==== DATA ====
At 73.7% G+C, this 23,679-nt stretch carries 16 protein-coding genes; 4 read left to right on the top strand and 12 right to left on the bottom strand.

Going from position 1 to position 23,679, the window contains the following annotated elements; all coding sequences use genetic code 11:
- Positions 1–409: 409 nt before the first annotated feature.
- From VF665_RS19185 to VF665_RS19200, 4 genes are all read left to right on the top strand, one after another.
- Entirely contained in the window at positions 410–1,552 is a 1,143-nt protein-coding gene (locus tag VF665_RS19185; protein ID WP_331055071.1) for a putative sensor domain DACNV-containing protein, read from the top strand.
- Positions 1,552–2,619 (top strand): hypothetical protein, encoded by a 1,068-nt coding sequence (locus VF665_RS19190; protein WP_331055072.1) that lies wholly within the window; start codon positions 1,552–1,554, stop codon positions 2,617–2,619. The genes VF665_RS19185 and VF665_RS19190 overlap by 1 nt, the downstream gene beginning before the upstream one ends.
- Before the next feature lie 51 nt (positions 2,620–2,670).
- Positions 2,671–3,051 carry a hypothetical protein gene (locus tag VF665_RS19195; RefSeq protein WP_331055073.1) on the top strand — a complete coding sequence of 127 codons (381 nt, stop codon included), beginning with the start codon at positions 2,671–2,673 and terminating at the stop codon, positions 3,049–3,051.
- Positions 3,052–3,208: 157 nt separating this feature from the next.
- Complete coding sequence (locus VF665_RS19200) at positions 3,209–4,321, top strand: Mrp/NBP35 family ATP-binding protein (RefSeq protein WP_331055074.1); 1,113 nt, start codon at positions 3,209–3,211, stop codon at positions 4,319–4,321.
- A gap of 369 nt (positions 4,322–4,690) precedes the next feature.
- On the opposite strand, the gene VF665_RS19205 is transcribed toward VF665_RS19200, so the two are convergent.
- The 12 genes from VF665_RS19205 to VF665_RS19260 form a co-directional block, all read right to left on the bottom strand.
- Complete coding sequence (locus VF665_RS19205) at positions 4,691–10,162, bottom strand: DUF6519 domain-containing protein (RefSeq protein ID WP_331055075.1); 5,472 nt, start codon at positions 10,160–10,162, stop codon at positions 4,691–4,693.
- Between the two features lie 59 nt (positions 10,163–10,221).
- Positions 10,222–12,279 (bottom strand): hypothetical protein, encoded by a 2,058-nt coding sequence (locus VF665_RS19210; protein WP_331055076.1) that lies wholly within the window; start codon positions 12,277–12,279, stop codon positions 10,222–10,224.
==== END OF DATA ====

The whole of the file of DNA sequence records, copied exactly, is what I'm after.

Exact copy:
At 73.7% G+C, this 23,679-nt stretch carries 16 protein-coding genes; 4 read left to right on the top strand and 12 right to left on the bottom strand.

Going from position 1 to position 23,679, the window contains the following annotated elements; all coding sequences use genetic code 11:
- Positions 1–409: 409 nt before the first annotated feature.
- From VF665_RS19185 to VF665_RS19200, 4 genes are all read left to right on the top strand, one after another.
- Entirely contained in the window at positions 410–1,552 is a 1,143-nt protein-coding gene (locus tag VF665_RS19185; protein ID WP_331055071.1) for a putative sensor domain DACNV-containing protein, read from the top strand.
- Positions 1,552–2,619 (top strand): hypothetical protein, encoded by a 1,068-nt coding sequence (locus VF665_RS19190; protein WP_331055072.1) that lies wholly within the window; start codon positions 1,552–1,554, stop codon positions 2,617–2,619. The genes VF665_RS19185 and VF665_RS19190 overlap by 1 nt, the downstream gene beginning before the upstream one ends.
- Before the next feature lie 51 nt (positions 2,620–2,670).
- Positions 2,671–3,051 carry a hypothetical protein gene (locus tag VF665_RS19195; RefSeq protein WP_331055073.1) on the top strand — a complete coding sequence of 127 codons (381 nt, stop codon included), beginning with the start codon at positions 2,671–2,673 and terminating at the stop codon, positions 3,049–3,051.
- Positions 3,052–3,208: 157 nt separating this feature from the next.
- Complete coding sequence (locus VF665_RS19200) at positions 3,209–4,321, top strand: Mrp/NBP35 family ATP-binding protein (RefSeq protein WP_331055074.1); 1,113 nt, start codon at positions 3,209–3,211, stop codon at positions 4,319–4,321.
- A gap of 369 nt (positions 4,322–4,690) precedes the next feature.
- On the opposite strand, the gene VF665_RS19205 is transcribed toward VF665_RS19200, so the two are convergent.
- The 12 genes from VF665_RS19205 to VF665_RS19260 form a co-directional block, all read right to left on the bottom strand.
- Complete coding sequence (locus VF665_RS19205) at positions 4,691–10,162, bottom strand: DUF6519 domain-containing protein (RefSeq protein ID WP_331055075.1); 5,472 nt, start codon at positions 10,160–10,162, stop codon at positions 4,691–4,693.
- Between the two features lie 59 nt (positions 10,163–10,221).
- Positions 10,222–12,279 (bottom strand): hypothetical protein, encoded by a 2,058-nt coding sequence (locus VF665_RS19210; protein WP_331055076.1) that lies wholly within the window; start codon positions 12,277–12,279, stop codon positions 10,222–10,224.